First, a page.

Of course, today’s focus was firmly on the outcome from the US mid-term elections. A late rally in US markets yesterday allowed the S&P500 to close up 0.6% and on its highs for the session, which gave Asian equity markets an early lift today. Further support was provided by a rise in US equity futures, with US Treasury yields and the US dollar also moving higher as early election results began to point to the GOP retaining control of the Senate – in line with pre-election polling – and, more surprisingly, left open the possibility of the GOP retaining control of the House of Representatives. However, as the day wore on, and as more results were called, it became increasingly clear that the Democrats would not only regain control of the House, but do so with a solid margin as pre-election polls had suggested. Indeed, at the time of writing the latest results suggests the Democrats have secured a majority with 219 of the 435 seats (up from the 195 seats they currently hold), with 22 seats still to announce. In the Senate, the GOP will have at least 51 of the 100 seats, with votes for 5 more seats yet to be counted.
In response, US equity futures, US Treasury yields and the US dollar all reversed their initial moves (indeed Treasury yields and the US dollar have moved to session lows). Asian equity markets, meanwhile, pared earlier gains to end the day marginally lower, with China’s CSI300 declining a further 0.7% today, while Japan’s TOPIX was down 0.4%. Meanwhile, the kiwi dollar jumped more than 1% as a strong employment report from New Zealand raised the likelihood of a more hawkish tone to this evening’s post-policy meeting press conference.
In Europe, today German IP report underscored the weakness in the economy last quarter, while euro area retail sales figures today are likely to signal a weak performance in Q3 too.
The domestic focus in Japan today was on the household sector with the release of new reports on the performance of consumer spending and labour incomes for the month of September.
Turning first to consumer spending, the BoJ’s Consumption Activity Index, which as an indicator of private consumption spending is bettered only by the slightly less timely Cabinet Official Synthetic Consumption Index, pointed to a somewhat surprising lift in spending in September. The BoJ’s index – which is constructed using both demand- and supply-side indicators – rose 0.3%M/M in real terms in September. Moreover, the BoJ’s index now reports a 0.2%M/M lift in spending in August, rather than the 0.1%M/M decline reported previously, so that annual growth in September rose to a 9-month high of 1.0%Y/Y. According to the BoJ’s data, all of the growth in spending in September was attributable to a rebound in spending on non-durables, while spending on durables and services declined. Meanwhile, the travel-adjusted real index – which conceptually aligns most closely with the national accounts measure of private consumption by removing the (growing) net spending of tourists – also rose 0.3%M/M in September following an upwardly-revised 0.2%M/M lift in August. As a result, this index rose 0.4%Q/Q in Q3 following a 0.6%Q/Q increase in Q2. This outcome contrasts with the Cabinet Office Synthetic Consumption Index, which was pointing to a 0.5%Q/Q decline in spending based on data for the July/August period. We now await the latter’s September reading – possibly released at this end of this week – with particular some interest.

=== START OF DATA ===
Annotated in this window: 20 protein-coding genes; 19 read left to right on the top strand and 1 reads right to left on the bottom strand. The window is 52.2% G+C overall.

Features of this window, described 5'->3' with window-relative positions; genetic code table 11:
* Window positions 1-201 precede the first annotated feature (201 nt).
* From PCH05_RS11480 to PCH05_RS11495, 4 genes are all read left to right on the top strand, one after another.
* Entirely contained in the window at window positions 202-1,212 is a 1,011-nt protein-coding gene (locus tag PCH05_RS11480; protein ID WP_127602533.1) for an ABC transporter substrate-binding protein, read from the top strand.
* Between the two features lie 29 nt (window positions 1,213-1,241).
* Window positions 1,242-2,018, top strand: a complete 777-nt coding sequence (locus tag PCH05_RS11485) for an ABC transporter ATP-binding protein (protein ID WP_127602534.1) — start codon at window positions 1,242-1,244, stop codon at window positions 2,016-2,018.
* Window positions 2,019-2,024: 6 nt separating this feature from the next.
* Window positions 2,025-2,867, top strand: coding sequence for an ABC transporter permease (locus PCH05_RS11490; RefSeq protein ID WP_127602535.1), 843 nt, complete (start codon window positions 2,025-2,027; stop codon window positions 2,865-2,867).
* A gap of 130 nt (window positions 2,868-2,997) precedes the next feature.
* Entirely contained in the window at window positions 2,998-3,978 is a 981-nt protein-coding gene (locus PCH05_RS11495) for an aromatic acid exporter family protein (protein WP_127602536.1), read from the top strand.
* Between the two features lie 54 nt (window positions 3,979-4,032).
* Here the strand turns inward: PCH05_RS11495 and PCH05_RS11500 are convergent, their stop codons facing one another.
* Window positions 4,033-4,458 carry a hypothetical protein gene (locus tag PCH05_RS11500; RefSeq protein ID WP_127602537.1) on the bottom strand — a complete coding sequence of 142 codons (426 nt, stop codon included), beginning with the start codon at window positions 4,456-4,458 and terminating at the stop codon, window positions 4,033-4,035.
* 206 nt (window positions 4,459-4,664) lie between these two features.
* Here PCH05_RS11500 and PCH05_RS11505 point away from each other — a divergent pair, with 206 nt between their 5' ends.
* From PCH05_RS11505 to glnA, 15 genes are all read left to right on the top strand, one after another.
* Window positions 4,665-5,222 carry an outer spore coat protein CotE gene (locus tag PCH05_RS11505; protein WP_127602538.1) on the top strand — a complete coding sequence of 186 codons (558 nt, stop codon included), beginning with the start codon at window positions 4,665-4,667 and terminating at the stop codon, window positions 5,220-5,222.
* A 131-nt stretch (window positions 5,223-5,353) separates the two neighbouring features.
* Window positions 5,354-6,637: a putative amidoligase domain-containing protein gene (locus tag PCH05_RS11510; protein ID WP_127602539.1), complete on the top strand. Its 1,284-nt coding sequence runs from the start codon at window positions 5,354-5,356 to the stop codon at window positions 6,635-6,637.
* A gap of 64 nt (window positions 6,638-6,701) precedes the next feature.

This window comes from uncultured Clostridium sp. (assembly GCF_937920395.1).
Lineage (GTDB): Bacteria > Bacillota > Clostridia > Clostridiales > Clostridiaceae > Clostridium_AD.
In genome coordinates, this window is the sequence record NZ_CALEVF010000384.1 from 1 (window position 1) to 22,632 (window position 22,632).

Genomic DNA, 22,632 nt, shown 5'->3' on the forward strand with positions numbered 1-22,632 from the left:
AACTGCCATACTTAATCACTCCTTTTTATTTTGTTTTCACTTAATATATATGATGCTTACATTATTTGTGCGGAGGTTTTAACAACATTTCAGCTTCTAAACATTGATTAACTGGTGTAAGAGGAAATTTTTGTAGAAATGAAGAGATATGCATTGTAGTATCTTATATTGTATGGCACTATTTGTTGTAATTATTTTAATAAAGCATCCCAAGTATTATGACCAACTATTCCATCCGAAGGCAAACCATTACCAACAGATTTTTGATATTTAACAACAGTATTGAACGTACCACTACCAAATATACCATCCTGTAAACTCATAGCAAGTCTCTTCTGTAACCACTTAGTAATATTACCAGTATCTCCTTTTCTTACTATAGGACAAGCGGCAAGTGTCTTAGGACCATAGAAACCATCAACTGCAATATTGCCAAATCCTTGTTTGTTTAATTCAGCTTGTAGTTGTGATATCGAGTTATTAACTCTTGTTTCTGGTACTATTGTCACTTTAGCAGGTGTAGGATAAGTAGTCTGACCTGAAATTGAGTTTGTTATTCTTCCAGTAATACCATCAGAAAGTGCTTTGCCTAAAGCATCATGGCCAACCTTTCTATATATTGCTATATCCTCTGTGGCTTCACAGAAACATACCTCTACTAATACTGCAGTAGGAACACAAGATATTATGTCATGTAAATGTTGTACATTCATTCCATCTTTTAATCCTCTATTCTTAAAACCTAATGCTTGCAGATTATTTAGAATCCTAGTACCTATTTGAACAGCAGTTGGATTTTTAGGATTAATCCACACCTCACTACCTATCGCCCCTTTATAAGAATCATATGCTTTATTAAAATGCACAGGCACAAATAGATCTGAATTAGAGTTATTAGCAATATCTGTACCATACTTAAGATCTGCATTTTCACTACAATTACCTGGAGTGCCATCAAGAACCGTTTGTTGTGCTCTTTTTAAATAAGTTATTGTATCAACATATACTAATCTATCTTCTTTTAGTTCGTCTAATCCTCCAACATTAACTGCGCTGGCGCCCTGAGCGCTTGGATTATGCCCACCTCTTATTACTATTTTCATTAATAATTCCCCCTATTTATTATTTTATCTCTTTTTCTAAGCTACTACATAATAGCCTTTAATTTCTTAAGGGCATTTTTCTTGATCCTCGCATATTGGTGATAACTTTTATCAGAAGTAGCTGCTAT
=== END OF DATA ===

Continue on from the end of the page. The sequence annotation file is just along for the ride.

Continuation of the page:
Moving on, news on workers’ incomes was provided by the MHLW’s release of the preliminary Monthly Labour Survey results for September. As always, we caution that the preliminary wage and employment estimates from the Monthly Labour Survey can be subject to substantial revision in due course. Unfortunately, this survey has also been subject to sample changes this year that have introduced additional uncertainty about the actual pace of wages growth in Japan. And Typhoon Jebi and the Hokkaido earthquake are also likely to have impacted this month’s results (certainly the hours worked data appear to have been impacted).
Growth in the headline measure of total labour cash earnings (per person) increased to 1.1%Y/Y from 0.8%Y/Y previously – an outcome that was in line with market expectations. However, taking a matched sample of business respondents, growth in total labour cash earnings (per person) was considerably weaker at just 0.2%Y/Y – down from 0.9%Y/Y in August. The pick-up in headline growth was attributable to the usual volatility in bonus payments. Indeed, bonus payments rose 13.3%Y/Y in September, in sharp contrast to the 8.2%Y/Y decline reported in August. Moreover, somewhat disappointingly, growth in contracted earnings slowed to 0.8%Y/Y from 1.3%Y/Y in August – the slowest growth reported since February. Growth in scheduled earnings (i.e. ordinary time) declined to 0.8%Y/Y from 1.4%Y/Y, while growth in non-scheduled earnings (i.e. overtime) slowed to 0.4%Y/Y from 1.3%Y/Y. The preliminary estimates suggest that scheduled earnings of part-time workers rose 2.1%Y/Y on a per hour basis, down from 2.6%Y/Y in August. Growth in scheduled monthly wages for full-time workers declined to 0.9%Y/Y from 1.3%Y/Y previously. After allowing for inflation, real total cash earnings (per person) fell 0.4%Y/Y in September.
Elsewhere in the survey, the number of regular employees was unchanged in September, causing annual growth to slow to 1.1%Y/Y from 1.3%Y/Y previously. The preliminary estimates suggested that the number of full-time employees rose 1.0%Y/Y, up from 0.7%Y/Y in August. Growth in part-time employment was reported to have slowed to 1.7%Y/Y from 3.0%Y/Y previously. However, given the marked tendency for subsequent revisions to boost part-time employment at the expense of full-time employment, much of that result is likely to be overturned when the final estimates are released. Finally, after rebounding in August, aggregate hours worked (per person) were reported to have slumped 3.0%M/M in September – likely largely due to disruptions caused by Japan’s natural disasters – and so were down 3.3%Y/Y.